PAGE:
Workplace computer porn: court rules employees’ privacy rights limit police

November 04, 2012 - by: Jennifer Shepherd 0 COMMENTS

by Jennifer Shepherd

On October 19, 2012, the Supreme Court of Canada (SCC) issued its ruling in R. v. Cole. The court held that a person’s right to be protected against unreasonable searches was breached when the police looked at computer files the employer had given them without first obtaining a search warrant.

Facts

A Sudbury high school provided one of its teachers, Richard Cole, with a laptop to be used for the purpose of teaching. While reviewing students’ computer files, Cole discovered nude photos of an under-age student and copied them onto the hard drive of his work laptop.

The school’s technician discovered the nude photos on Cole’s laptop during a routine data scan. He reported it to the principal. Further investigation revealed that Cole’s computer browser history included a large number of pornographic sites. A disk containing the browser history and the nude photos was provided to the police by the principal. The police viewed the material without a search warrant.

The teacher was charged with criminal offenses. Defense counsel argued that Cole’s constitutional rights had been breached.

Reasonable expectation of privacy

The SCC held that Cole had a reasonable expectation of privacy in the personal information stored on his work-issued laptop. This expectation was violated when that information was examined by the police. As such, his constitutional rights protecting against unreasonable search and seizure had been breached.

Whether a reasonable expectation of privacy exists will depend on the “totality of the circumstances,” the court said. This involves an assessment as to whether Cole’s subjective expectation of privacy was objectively reasonable.

The court emphasized that computers and other Internet-connected devices often contain the sort of personal information in the browsing history that reveals our specific interests, likes, and propensities. This sort of information attracts constitutional protection because it’s reasonable for people to expect that information that goes to their “biographical core” will be kept private. This is so even when the device is owned and monitored by an employer.

Policies not determinative

Cole’s subjective expectation was balanced against other factors, including the language contained in the school’s technology use policies. One policy expressly stated that use of school-issued laptops as well as all data and messages generated and handled via those laptops was the property of the school board. It also set out that users of such technology were subject to access by school administrators. Another policy provided that all material saved on the hard drives or servers may be monitored and that users should not assume that such data will be kept private.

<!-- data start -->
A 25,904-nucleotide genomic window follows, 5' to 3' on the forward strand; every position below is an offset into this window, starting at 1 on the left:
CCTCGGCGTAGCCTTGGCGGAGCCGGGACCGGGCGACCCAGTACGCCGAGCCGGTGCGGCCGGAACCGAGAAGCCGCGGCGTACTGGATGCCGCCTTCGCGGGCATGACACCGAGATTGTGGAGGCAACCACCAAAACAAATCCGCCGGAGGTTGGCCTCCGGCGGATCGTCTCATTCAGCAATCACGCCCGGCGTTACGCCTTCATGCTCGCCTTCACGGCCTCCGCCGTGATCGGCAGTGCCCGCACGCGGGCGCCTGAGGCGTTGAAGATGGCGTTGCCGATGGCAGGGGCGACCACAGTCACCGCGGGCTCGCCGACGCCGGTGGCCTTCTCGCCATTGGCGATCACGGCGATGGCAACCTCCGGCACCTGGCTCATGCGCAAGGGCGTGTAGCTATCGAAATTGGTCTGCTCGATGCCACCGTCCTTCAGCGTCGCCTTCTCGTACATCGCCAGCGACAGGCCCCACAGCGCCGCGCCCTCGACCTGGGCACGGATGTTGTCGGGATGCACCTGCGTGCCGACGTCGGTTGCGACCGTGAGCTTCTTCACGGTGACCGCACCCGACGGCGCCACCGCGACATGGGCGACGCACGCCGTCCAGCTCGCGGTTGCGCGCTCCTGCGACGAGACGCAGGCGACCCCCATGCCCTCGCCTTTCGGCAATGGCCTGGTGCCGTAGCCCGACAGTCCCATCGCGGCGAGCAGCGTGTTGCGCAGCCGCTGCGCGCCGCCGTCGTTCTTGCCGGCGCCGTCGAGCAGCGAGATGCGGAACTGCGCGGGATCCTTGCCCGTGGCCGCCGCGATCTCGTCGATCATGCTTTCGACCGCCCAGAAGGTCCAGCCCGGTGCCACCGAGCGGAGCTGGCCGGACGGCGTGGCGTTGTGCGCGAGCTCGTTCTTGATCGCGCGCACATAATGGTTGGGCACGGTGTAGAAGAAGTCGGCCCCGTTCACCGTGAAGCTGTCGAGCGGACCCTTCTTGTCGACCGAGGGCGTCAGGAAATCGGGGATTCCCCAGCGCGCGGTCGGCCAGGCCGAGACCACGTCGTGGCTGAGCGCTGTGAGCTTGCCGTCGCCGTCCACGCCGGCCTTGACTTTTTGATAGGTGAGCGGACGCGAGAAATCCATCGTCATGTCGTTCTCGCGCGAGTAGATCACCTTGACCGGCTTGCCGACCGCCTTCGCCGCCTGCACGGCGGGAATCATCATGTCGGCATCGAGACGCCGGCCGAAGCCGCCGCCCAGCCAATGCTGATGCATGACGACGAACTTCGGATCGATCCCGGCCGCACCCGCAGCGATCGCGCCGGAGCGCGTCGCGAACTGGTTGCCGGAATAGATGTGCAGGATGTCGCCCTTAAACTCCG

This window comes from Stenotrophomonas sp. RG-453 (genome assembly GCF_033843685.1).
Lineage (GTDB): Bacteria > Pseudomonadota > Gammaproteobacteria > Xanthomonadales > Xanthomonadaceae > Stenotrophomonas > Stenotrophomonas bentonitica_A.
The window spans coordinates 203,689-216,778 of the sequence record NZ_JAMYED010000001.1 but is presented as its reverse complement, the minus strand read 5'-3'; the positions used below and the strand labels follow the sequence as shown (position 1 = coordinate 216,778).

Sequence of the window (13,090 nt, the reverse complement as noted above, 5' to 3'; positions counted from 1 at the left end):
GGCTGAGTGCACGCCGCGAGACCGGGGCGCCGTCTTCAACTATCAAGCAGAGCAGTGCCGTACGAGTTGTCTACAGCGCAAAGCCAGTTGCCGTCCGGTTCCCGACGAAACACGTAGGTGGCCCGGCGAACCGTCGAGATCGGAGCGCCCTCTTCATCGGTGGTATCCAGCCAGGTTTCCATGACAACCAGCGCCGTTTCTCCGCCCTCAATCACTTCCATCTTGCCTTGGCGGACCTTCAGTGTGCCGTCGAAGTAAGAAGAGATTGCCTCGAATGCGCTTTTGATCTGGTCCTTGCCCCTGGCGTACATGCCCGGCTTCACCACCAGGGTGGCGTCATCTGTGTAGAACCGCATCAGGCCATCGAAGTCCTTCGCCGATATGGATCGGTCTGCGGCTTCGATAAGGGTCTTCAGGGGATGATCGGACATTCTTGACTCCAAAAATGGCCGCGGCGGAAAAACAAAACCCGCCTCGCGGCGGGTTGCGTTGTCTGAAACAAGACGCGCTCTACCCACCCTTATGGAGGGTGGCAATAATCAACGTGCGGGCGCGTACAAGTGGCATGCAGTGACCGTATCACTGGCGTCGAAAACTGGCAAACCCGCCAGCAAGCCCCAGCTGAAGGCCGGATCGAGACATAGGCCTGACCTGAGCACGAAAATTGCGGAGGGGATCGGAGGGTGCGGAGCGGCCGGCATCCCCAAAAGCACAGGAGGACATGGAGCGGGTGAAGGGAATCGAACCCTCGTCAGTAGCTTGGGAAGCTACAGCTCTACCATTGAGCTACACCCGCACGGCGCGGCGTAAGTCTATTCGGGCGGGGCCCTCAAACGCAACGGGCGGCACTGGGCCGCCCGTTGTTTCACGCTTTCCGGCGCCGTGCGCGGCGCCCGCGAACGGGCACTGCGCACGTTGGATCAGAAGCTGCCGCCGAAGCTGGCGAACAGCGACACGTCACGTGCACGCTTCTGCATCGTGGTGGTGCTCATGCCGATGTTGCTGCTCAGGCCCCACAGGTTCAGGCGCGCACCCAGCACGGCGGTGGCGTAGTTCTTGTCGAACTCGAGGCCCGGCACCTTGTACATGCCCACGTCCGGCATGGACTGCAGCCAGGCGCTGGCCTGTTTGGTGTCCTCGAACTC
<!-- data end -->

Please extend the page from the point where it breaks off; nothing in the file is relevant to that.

Notwithstanding the strength of the policy language and the school’s ownership over its technology, the court determined that the personal nature of the information outweighed the language contained in the policies.

Cole’s reasonable expectation of privacy was, however, a diminished one in these circumstances.

The principal and other school board officials had the power to seize and search the laptop, particularly based on their statutory duty to maintain a safe school environment. The school board was also legally entitled to inform the police of its discovery.

However, the police didn’t have the same power. The school board couldn’t consent to a search or waive Cole’s Canadian Charter of Rights and Freedoms protection on his behalf.

So the warrantless search of the computer files amounted to an “unreasonable search and seizure.” But, because the court was satisfied that admitting the evidence wouldn’t bring the administration of justice into disrepute, it shouldn’t have been excluded from the trial.

A new trial was ordered.

Takeaway for employers

R v. Cole arose in the context of a claim that an individual’s Charter rights had been breached when the police reviewed and made copies of the contents of that individual’s work-issued laptop.

While Cole didn’t argue that the initial inspection by the school technician as part of the routine maintenance was a breach of his Charter rights, the SCC declined to make a determination as to whether and when an employer can monitor computers that are issued to employees. In fact, the SCC expressly opted to “leave for another day the finer points” of this issue. As such, this area of the law as it applies to employers remains unsettled.

How this decision will inform and be applied to future cases involving reasonable expectations of privacy in the workplace remains to be seen. But this case emphasizes the importance of maintaining clear policies in relation to the acceptable use of technology.

Employers are encouraged to:

  • Ensure your policies clearly state that the technology (and data stored) remains the property of the employer.
  • Ensure your policies clearly state the acceptable parameters for use of that technology.
  • Provide notice that employees’ activities may be monitored and they shouldn’t expect them to be private.

Such policies may not be determinative regarding police powers but may diminish an otherwise reasonable expectation of privacy. This will enhance the employer’s ability to enforce its standards of acceptable computer use.

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